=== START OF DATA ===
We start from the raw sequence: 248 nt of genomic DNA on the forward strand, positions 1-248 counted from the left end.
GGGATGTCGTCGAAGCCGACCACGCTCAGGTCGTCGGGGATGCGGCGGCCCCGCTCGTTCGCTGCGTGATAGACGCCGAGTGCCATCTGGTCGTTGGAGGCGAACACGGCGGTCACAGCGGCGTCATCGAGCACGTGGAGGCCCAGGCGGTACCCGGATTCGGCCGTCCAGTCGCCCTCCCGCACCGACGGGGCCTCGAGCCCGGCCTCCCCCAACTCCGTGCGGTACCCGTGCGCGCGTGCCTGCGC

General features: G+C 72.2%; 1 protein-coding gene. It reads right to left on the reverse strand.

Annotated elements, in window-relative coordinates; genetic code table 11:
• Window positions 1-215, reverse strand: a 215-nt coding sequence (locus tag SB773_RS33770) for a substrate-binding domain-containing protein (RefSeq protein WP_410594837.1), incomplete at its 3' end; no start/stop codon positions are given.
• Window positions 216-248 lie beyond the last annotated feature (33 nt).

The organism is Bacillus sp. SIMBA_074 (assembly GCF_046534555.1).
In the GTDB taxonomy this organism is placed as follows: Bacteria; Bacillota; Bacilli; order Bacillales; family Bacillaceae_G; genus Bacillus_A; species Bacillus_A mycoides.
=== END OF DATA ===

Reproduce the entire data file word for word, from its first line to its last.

We start from the raw sequence: 248 nt of genomic DNA on the forward strand, positions 1-248 counted from the left end.
GGGATGTCGTCGAAGCCGACCACGCTCAGGTCGTCGGGGATGCGGCGGCCCCGCTCGTTCGCTGCGTGATAGACGCCGAGTGCCATCTGGTCGTTGGAGGCGAACACGGCGGTCACAGCGGCGTCATCGAGCACGTGGAGGCCCAGGCGGTACCCGGATTCGGCCGTCCAGTCGCCCTCCCGCACCGACGGGGCCTCGAGCCCGGCCTCCCCCAACTCCGTGCGGTACCCGTGCGCGCGTGCCTGCGC

General features: G+C 72.2%; 1 protein-coding gene. It reads right to left on the reverse strand.

Annotated elements, in window-relative coordinates; genetic code table 11:
• Window positions 1-215, reverse strand: a 215-nt coding sequence (locus tag SB773_RS33770) for a substrate-binding domain-containing protein (RefSeq protein WP_410594837.1), incomplete at its 3' end; no start/stop codon positions are given.
• Window positions 216-248 lie beyond the last annotated feature (33 nt).

The organism is Bacillus sp. SIMBA_074 (assembly GCF_046534555.1).
In the GTDB taxonomy this organism is placed as follows: Bacteria; Bacillota; Bacilli; order Bacillales; family Bacillaceae_G; genus Bacillus_A; species Bacillus_A mycoides.